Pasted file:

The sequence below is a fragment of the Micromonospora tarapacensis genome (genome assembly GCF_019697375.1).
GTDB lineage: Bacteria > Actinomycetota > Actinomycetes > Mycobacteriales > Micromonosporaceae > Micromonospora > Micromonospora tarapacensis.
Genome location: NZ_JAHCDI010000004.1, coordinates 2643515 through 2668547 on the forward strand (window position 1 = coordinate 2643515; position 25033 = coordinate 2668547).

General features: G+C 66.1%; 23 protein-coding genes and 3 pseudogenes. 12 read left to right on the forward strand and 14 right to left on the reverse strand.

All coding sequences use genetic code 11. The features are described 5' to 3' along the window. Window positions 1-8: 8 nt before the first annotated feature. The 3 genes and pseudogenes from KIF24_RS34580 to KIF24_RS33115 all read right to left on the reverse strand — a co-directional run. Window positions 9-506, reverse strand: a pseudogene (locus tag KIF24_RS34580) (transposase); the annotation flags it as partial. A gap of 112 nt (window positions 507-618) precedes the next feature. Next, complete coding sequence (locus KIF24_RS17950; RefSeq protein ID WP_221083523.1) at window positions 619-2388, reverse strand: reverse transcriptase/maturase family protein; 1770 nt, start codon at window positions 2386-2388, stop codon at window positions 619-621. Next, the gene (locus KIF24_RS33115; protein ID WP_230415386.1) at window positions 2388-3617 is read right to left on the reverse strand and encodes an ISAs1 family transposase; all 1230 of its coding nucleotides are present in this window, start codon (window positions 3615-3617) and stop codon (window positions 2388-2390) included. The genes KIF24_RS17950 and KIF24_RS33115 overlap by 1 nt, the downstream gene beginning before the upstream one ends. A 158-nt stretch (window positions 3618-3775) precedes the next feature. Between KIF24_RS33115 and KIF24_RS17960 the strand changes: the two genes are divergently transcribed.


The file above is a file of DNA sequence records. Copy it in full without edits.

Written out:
The sequence below is a fragment of the Micromonospora tarapacensis genome (genome assembly GCF_019697375.1).
GTDB lineage: Bacteria > Actinomycetota > Actinomycetes > Mycobacteriales > Micromonosporaceae > Micromonospora > Micromonospora tarapacensis.
Genome location: NZ_JAHCDI010000004.1, coordinates 2643515 through 2668547 on the forward strand (window position 1 = coordinate 2643515; position 25033 = coordinate 2668547).

General features: G+C 66.1%; 23 protein-coding genes and 3 pseudogenes. 12 read left to right on the forward strand and 14 right to left on the reverse strand.

All coding sequences use genetic code 11. The features are described 5' to 3' along the window. Window positions 1-8: 8 nt before the first annotated feature. The 3 genes and pseudogenes from KIF24_RS34580 to KIF24_RS33115 all read right to left on the reverse strand — a co-directional run. Window positions 9-506, reverse strand: a pseudogene (locus tag KIF24_RS34580) (transposase); the annotation flags it as partial. A gap of 112 nt (window positions 507-618) precedes the next feature. Next, complete coding sequence (locus KIF24_RS17950; RefSeq protein ID WP_221083523.1) at window positions 619-2388, reverse strand: reverse transcriptase/maturase family protein; 1770 nt, start codon at window positions 2386-2388, stop codon at window positions 619-621. Next, the gene (locus KIF24_RS33115; protein ID WP_230415386.1) at window positions 2388-3617 is read right to left on the reverse strand and encodes an ISAs1 family transposase; all 1230 of its coding nucleotides are present in this window, start codon (window positions 3615-3617) and stop codon (window positions 2388-2390) included. The genes KIF24_RS17950 and KIF24_RS33115 overlap by 1 nt, the downstream gene beginning before the upstream one ends. A 158-nt stretch (window positions 3618-3775) precedes the next feature. Between KIF24_RS33115 and KIF24_RS17960 the strand changes: the two genes are divergently transcribed.